If you or a family member has been diagnosed with cancer, you’ll probably find yourself going to a lot of imaging scans. Imaging scans are a tool your health care team may use to see how well your cancer treatment is working. These scans may be scheduled before, during, and after treatments.
Imaging scans are an important part of the treatment process, but they can also be stressful. Understanding the types of scans you may have and being prepared for them can help.
Types of imaging scans
Three of the most common types of imaging scans used for cancer are MRI, CT, and PET scans. As part of your treatment plan, your health care team may use one or all of these types of scans.
An MRI—or a magnetic resonance imaging—scan uses powerful magnets to take very detailed pictures of soft tissue and specific areas within your bones.
A CT—or a computed tomography—scan is also called a CAT scan. It creates a 3-dimensional picture of your body by taking pictures from different angles with x-rays.
A PET—or positron emission tomography—scan uses something called a radiotracer to find and measure disease in the body. This tracer is made out of a simple form of sugar. Cancer cells use sugar faster than normal cells, which makes them look brighter on the images produced by the scanner.
Meeting with your health care team
Bring along a loved one
When you receive your cancer scan results, if possible, have a family member or friend join you. Besides being there to provide emotional support, they can help you take notes, or remind you of the things you wanted to talk about with your health care team.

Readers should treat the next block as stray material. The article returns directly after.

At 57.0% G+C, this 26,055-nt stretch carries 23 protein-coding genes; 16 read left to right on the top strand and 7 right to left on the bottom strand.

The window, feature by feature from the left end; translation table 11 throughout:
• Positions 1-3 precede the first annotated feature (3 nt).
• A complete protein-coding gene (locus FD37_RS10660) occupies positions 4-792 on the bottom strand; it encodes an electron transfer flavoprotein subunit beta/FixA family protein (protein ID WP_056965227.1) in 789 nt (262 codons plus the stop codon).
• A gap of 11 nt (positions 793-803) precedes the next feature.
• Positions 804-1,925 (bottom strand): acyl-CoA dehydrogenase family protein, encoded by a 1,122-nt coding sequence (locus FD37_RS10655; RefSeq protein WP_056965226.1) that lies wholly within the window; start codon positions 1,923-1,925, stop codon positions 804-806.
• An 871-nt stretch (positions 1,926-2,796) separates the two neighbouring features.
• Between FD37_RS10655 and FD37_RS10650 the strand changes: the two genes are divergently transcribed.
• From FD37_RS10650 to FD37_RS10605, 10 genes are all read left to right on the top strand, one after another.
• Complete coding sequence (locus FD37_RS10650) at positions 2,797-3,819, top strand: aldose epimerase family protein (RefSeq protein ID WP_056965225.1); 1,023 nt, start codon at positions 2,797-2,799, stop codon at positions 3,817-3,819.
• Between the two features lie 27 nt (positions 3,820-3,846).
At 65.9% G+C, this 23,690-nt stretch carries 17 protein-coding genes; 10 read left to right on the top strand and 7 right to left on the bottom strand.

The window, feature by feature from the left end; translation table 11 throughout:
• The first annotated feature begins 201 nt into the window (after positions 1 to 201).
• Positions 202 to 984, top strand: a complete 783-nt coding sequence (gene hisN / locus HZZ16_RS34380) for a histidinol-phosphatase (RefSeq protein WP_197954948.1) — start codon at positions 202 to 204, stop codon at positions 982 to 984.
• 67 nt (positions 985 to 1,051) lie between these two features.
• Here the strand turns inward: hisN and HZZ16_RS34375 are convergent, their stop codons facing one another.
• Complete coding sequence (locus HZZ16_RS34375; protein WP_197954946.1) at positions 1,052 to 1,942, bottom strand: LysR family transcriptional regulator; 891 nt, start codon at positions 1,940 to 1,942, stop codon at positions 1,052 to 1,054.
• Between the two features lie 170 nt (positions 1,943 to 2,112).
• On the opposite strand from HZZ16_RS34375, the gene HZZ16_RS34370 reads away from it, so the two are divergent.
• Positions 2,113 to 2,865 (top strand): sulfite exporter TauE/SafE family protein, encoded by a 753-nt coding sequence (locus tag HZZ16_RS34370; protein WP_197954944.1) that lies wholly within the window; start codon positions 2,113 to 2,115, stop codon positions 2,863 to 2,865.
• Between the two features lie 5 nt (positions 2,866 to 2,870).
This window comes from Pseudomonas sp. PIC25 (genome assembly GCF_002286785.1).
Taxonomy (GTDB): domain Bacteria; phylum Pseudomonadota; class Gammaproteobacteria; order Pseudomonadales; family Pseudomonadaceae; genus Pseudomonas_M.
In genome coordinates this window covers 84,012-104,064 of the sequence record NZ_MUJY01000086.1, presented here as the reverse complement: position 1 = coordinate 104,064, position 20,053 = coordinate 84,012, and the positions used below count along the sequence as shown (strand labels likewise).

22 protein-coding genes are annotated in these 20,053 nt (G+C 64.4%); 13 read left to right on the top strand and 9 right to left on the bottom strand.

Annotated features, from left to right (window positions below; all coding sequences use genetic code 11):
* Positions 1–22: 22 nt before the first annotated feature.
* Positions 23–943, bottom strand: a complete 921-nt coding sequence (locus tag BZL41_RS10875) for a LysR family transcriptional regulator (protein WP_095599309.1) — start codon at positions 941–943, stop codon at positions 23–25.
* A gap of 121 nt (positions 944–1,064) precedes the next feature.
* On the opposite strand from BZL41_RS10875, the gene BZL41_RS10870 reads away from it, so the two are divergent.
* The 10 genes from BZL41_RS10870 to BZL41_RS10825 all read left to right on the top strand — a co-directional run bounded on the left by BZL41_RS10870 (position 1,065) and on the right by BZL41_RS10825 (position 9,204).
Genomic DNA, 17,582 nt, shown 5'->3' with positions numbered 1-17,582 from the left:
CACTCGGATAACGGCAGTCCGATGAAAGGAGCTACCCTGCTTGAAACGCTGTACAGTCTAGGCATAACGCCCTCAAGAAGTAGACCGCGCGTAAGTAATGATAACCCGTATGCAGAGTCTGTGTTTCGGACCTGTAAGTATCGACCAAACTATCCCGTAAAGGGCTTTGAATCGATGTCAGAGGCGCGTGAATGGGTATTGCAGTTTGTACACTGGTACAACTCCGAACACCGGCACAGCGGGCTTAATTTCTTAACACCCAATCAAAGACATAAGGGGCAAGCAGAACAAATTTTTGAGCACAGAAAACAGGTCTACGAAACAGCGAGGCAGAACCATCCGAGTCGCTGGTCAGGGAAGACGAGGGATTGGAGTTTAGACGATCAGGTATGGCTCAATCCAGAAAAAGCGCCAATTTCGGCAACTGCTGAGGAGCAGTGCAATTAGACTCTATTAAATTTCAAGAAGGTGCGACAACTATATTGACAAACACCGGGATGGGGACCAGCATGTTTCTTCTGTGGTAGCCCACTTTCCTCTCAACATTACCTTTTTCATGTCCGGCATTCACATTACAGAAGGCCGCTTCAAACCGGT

Share your concerns
If you have any questions or concerns, share them with your health care team immediately. Also, the information you receive during your scan follow-up appointment can be a lot to take in, so it’s helpful to take notes during the discussion.
Some questions you might want to ask include:
- How often will I need to have follow-up imaging scans?
- How will my scan results affect my treatment options and long-term outcome?
- In addition to imaging scans, are there other tests I may need that will help us decide the next steps for my treatment?
Remember, you and your health care team are partners in treatment, and sharing information can help you make informed decisions and know what to expect.
Ways to prepare for your next scan
It’s very common to feel anxious leading up to a scan and while waiting for your results. The tips below may help.